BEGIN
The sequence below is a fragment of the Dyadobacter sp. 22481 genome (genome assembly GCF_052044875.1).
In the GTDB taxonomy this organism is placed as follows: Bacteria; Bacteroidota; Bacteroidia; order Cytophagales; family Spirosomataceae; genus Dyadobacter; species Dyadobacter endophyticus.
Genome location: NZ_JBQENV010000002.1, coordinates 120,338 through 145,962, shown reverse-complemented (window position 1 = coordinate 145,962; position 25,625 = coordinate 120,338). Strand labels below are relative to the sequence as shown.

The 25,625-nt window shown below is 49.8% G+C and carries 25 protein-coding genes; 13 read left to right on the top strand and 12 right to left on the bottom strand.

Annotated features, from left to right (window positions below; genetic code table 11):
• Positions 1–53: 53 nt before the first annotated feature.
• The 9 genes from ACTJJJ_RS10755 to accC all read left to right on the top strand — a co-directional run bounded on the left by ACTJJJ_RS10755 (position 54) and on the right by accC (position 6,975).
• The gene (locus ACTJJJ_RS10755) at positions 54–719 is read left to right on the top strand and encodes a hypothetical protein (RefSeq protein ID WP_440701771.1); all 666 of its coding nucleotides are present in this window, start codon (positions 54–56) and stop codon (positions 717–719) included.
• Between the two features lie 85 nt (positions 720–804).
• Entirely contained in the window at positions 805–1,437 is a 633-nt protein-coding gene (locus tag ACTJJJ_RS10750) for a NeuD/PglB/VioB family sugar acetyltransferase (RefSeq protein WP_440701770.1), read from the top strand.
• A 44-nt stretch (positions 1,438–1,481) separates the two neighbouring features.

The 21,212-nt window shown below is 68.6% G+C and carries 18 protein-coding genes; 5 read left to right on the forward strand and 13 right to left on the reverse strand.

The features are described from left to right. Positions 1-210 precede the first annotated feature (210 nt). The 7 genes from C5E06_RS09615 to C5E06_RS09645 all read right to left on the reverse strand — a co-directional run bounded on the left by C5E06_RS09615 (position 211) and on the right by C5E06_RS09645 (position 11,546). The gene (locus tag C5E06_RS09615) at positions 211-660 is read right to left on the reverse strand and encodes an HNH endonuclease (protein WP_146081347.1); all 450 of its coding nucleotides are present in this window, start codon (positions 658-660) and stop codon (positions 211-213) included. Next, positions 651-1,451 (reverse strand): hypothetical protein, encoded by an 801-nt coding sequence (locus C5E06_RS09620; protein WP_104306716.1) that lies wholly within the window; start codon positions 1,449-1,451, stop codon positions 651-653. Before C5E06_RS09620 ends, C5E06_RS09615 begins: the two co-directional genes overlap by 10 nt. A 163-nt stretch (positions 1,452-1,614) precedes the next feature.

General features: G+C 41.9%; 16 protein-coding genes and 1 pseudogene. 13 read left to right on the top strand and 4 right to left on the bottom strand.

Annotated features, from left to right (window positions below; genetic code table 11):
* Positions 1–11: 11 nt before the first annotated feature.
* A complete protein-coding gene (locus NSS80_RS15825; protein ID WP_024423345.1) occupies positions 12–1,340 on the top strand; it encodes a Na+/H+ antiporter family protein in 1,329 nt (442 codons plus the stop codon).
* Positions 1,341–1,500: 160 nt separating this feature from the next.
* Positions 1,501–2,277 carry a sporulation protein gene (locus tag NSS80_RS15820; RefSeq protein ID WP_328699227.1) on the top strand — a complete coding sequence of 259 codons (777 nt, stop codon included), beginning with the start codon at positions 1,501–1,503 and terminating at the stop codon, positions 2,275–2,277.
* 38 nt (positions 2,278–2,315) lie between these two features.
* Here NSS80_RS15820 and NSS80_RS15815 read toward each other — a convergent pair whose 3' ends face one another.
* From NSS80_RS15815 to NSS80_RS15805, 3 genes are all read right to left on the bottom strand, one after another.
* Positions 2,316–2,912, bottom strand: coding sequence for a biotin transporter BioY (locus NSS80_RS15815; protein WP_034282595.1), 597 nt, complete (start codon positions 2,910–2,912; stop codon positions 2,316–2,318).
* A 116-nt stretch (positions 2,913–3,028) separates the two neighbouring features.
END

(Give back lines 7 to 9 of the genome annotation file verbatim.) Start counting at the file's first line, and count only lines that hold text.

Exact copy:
• The 9 genes from ACTJJJ_RS10755 to accC all read left to right on the top strand — a co-directional run bounded on the left by ACTJJJ_RS10755 (position 54) and on the right by accC (position 6,975).
• The gene (locus ACTJJJ_RS10755) at positions 54–719 is read left to right on the top strand and encodes a hypothetical protein (RefSeq protein ID WP_440701771.1); all 666 of its coding nucleotides are present in this window, start codon (positions 54–56) and stop codon (positions 717–719) included.
• Between the two features lie 85 nt (positions 720–804).